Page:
As Ukraine eagerly anticipates a clear indication of its future integration into NATO from the upcoming summit in Vilnius, Germany plans to advocate for delaying such a decision. This cautious approach stems from concerns that Ukraine’s admission could potentially provoke a military conflict with Russia.
According to an unnamed source cited by The Telegraph, Germany aims to persuade other NATO member states to prioritize security guarantees for Ukraine instead of immediate membership. The source stated that Berlin is hesitant to offer instant accession and instead seeks a structured process and time frame to establish guarantees that would effectively impede Ukraine’s NATO membership. The source further emphasized that Germany wishes to avoid a scenario where Russian President Vladimir Putin would test Article 5 of the alliance treaty.
Article 5 of the treaty allows each member country to request military intervention from other allies in the event of an external attack.
The concerns voiced by Germany are reportedly shared by US President Joe Biden, who expressed a desire to prevent a situation in which “we would all find ourselves at war with Russia.” Biden recently stated that Ukraine is not yet prepared to join NATO and that it would take time for such a step to materialize.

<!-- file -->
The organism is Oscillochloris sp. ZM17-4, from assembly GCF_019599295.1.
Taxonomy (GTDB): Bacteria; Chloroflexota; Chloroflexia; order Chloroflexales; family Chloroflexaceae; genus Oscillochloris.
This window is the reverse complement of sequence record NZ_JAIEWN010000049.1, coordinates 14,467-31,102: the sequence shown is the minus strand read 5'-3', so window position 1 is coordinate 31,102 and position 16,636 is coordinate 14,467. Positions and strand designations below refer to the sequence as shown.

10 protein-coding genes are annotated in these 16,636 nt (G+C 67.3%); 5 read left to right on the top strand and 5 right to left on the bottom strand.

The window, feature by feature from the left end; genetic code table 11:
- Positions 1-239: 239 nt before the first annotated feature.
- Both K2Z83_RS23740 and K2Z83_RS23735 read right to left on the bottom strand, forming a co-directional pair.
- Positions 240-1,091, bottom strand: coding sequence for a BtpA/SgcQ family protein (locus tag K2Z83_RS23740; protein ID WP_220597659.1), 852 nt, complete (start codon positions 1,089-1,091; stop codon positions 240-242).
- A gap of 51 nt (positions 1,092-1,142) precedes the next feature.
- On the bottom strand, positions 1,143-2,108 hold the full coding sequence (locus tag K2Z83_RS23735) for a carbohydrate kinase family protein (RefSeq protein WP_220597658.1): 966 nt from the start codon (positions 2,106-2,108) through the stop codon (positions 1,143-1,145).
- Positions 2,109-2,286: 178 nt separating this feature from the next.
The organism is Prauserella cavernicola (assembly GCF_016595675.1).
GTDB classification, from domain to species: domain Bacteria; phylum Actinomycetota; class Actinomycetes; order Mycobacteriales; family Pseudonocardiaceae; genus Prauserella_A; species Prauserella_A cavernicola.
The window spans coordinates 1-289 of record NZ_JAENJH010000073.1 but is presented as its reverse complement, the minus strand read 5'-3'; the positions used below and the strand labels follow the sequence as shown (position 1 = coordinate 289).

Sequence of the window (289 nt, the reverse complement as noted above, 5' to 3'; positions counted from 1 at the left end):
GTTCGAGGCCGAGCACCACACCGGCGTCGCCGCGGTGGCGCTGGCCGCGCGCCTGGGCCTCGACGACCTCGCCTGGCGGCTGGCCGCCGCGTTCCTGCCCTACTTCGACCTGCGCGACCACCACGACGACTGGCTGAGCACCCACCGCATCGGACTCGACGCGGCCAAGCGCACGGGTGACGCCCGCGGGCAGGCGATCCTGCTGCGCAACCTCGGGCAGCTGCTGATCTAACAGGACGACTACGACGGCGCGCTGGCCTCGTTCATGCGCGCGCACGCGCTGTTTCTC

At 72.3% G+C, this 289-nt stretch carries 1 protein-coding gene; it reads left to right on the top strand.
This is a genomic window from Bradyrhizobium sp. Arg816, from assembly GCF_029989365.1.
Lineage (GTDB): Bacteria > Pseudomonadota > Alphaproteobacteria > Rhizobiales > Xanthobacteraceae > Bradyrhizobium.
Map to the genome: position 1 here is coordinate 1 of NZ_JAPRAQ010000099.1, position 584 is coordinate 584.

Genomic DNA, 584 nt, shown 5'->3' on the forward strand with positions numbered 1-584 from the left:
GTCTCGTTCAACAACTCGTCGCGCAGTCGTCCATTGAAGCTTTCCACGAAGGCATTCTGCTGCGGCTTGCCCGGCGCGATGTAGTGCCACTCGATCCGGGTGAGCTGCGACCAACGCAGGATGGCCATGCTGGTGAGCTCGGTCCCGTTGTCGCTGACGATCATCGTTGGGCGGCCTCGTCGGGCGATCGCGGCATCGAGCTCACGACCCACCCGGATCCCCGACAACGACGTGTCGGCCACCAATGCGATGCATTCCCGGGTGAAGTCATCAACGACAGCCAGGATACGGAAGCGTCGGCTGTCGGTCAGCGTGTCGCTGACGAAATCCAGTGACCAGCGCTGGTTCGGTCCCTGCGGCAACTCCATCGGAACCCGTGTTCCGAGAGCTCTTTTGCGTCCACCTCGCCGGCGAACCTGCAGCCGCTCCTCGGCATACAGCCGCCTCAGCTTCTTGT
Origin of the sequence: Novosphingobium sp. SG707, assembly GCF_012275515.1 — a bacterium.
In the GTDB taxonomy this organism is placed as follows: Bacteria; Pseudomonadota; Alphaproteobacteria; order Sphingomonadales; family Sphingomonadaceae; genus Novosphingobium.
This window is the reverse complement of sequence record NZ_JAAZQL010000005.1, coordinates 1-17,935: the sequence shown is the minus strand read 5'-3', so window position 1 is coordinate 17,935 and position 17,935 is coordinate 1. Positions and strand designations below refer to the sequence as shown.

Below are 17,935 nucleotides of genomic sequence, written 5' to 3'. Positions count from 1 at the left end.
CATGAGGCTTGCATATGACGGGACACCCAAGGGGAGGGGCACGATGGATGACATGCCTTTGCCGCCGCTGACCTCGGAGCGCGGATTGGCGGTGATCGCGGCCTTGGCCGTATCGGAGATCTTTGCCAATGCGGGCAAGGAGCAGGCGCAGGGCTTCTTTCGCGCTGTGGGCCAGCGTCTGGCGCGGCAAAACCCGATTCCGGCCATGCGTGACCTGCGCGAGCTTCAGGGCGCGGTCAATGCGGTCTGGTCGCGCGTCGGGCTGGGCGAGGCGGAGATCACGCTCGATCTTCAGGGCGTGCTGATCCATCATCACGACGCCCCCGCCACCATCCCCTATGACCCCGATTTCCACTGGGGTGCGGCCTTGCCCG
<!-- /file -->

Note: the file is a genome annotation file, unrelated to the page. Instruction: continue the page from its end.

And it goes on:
White House National Security Adviser Jake Sullivan echoed Biden’s sentiments, emphasizing that the goal is not to initiate World War III and clarifying that Ukraine will not immediately become a NATO member following the summit.
According to The Telegraph, Putin has frequently asserted that NATO’s expansion toward Russia’s borders over the past two decades played a significant role in his decision to attack Ukraine.
In the meantime, the United States, the United Kingdom, and the European Union are preparing a series of bilateral security offers aimed at assisting Ukraine’s defense in the absence of NATO membership. However, leaders of Eastern European NATO member states, including Estonian Prime Minister Kaja Kallas and Lithuanian President Gitanas Nauseda, are urging for Ukraine to be granted a roadmap to NATO during the summit.
Ukrainian Foreign Minister Dmytro Kuleba remains optimistic and believes that following the Alliance summit in Vilnius, “Ukraine’s path to NATO will undoubtedly be shortened.” Kuleba referred to the outcomes of Ukrainian President Volodymyr Zelensky’s recent diplomatic visits to several European countries, including the Czech Republic.
Kuleba acknowledged that while important decisions have already been made regarding Ukraine and NATO, there is still room for further progress. He emphasized that it is a critical moment to bring clarity to the situation and stated that missing this opportunity would be a gift to Putin at a time when he needs to face pressure on all fronts.